In her live performances, as recorded in the videos, Ms. Yoeu Ali embodies the Bug—with a helper acting as the Bug’s feet stretched 40 meters away. Without speaking, the bug awakens and explores the world around her, observing, moving, slowly.
“Every performance, it’s as if she’s been transported and she’s opening her eyes for the first time,” Ms. Yoeu Ali said.
But it’s also about the people around her.
“There’s something very magical that happens and it has everything to do with the suspension of disbelief,” she said. “They’re in the world, with the bug.”
Indeed, more than an artwork, the Bug is itself a commentary on the state of contemporary art in Cambodia—and how people respond to it.
“This is a performance, so there’s always people around and people are encouraged to engage very naturally,” she said.
This interaction is intrinsic in Ms. Yoeu Ali’s approach from the start. Each photo or video shoot in a village takes about half a day, though it takes Ms. Yoeu Ali and her team of photographer, videographer and assistants a day or two-—some times longer—to scout.
It becomes a communal affair, drawing villagers young and old, eager to behold the Bug. And while meeting people, Ms. Yoeu Ali begins a conversation about art.
“It’s more interesting when you are able to engage in the discourse of contemporary art with locals who have never been exposed to it. This was a very strange project for many of the people in this village,” she said.
“But this is, I think, part of the work of the contemporary artist, especially in Cambodia, where all of this is very new and foreign to people.”
Ms. Yoeu Ali has performed the Bug in galleries around the world, most recently this year in Fukuoka, Japan, and in Singapore. But it’s here in Cambodia that Ms. Yoeu Ali feels her work has the most impact.
“We all know critical thinking is not heavily impressed upon in this education system, and so people have to get it from other means,” she said. “I think art can be a vehicle.”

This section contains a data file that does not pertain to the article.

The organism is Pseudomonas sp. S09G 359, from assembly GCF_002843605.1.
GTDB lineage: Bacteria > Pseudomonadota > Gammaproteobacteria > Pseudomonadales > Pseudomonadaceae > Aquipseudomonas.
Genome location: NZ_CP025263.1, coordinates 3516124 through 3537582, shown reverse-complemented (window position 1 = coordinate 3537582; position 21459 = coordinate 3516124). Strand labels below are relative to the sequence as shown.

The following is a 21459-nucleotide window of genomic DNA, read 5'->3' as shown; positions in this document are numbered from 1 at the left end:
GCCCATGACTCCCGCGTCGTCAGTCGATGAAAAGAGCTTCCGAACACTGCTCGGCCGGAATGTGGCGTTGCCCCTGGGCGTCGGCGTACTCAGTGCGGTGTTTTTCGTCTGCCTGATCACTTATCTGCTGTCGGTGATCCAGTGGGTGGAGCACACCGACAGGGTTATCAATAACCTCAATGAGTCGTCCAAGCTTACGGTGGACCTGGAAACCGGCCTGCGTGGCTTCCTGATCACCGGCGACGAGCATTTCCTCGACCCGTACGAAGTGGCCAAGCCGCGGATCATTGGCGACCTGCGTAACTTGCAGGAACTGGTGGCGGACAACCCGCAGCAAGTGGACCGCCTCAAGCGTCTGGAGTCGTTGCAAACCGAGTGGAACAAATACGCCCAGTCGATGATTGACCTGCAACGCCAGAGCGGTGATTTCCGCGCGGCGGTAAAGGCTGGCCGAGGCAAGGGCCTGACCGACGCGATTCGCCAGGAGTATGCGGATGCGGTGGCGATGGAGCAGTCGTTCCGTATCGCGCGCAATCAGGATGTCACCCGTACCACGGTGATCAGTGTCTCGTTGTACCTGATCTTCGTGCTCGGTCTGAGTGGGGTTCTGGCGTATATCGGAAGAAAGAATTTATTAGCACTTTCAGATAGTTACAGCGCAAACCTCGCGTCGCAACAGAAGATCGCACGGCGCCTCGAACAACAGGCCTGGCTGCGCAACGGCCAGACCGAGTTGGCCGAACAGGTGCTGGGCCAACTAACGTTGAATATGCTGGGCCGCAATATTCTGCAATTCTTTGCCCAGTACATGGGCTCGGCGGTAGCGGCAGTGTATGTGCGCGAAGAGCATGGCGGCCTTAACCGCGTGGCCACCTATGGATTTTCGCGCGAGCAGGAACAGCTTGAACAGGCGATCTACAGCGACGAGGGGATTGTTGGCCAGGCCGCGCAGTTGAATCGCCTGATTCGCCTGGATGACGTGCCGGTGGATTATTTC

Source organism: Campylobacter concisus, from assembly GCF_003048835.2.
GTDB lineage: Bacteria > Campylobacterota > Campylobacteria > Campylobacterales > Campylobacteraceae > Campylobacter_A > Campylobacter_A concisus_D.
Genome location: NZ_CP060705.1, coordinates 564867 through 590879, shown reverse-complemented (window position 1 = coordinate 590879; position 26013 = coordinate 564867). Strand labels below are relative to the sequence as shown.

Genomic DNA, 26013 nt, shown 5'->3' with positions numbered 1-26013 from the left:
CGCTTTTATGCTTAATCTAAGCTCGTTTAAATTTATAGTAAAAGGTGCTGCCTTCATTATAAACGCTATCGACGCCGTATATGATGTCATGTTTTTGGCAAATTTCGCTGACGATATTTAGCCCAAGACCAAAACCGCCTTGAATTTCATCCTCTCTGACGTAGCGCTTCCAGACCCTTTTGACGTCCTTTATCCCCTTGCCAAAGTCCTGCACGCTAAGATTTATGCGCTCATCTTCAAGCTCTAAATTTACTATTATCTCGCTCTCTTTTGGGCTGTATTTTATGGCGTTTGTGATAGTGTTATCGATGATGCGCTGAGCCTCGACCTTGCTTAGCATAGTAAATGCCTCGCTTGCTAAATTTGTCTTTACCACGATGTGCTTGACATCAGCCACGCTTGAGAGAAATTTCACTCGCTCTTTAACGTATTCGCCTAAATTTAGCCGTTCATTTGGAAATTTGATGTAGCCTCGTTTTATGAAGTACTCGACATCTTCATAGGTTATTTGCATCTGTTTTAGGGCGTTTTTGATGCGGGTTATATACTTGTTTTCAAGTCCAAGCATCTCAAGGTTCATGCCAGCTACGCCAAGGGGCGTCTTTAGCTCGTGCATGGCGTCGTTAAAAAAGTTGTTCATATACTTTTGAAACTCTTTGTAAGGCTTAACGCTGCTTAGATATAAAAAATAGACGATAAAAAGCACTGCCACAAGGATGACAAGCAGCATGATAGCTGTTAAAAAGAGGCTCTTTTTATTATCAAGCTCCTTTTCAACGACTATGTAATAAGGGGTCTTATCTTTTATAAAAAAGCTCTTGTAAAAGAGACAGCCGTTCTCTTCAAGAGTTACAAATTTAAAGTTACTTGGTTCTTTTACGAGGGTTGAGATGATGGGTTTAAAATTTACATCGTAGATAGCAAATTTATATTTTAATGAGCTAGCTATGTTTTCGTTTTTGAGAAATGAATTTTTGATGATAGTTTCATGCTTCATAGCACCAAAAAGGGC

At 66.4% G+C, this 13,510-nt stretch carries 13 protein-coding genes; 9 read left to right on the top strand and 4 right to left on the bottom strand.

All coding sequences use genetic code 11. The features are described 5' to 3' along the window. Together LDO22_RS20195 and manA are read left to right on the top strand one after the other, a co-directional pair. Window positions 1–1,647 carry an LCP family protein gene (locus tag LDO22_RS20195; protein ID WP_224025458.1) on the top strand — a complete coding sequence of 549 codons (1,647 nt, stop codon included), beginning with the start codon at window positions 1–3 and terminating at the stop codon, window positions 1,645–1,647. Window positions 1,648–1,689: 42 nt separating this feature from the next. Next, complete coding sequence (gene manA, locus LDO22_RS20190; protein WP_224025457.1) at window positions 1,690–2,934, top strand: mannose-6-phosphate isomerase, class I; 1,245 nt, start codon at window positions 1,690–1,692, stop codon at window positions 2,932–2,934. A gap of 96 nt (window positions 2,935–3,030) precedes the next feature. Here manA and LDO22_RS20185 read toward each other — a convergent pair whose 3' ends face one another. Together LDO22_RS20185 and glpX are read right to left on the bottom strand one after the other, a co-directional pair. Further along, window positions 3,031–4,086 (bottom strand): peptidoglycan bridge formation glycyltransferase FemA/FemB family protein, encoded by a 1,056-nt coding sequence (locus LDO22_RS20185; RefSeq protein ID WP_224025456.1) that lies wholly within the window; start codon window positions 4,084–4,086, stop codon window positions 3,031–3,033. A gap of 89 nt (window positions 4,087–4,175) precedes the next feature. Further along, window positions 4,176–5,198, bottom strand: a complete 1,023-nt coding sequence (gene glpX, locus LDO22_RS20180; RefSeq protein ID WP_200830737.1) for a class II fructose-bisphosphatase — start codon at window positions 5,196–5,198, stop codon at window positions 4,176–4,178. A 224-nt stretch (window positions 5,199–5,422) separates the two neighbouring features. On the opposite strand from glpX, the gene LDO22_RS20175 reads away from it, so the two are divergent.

So how have those interactions gone in the rural communities?
“It’s all different kinds of reactions,” Ms. Yoeu Ali said. “They always call it strange.”
But strangeness, the movement artist said, is the point.
“I try to pose the question back on people when they ask me: ‘What is this about?’ and just say: ‘Well, what do you think it’s about? Do you think it’s weird? Why do you think it’s weird? Why do you think she’s dressed in orange? Or why do you think her body is like that?’”
As the Bug crawls along, Ms. Yoeu Ali hopes to push discussions beyond galleries and into grassroots communities.
“To me, this is the moment that I’m interested in,” she said. “This is the moment of engagement where the entire community comes out just to see what we’re doing. That’s how curious people are of what’s going on and what this thing called art is.”
Ms. Yoeu Ali’s exhibition at The 1961 comes in the middle of a world tour for “The Buddhist Bug,” including exhibitions in France and Australia next year.
But though the Bug—diasporic as it is—will continue to travel, Cambodia holds a special place for both the creature and the artist.
“Whether performance art is a vocabulary that is understood here or not, it doesn’t matter to me,” Ms. Yoeu Ali said. “For me, as long as there is a space to have a conversation that requires more than one person, then I think that’s an important space to occupy as an artist.”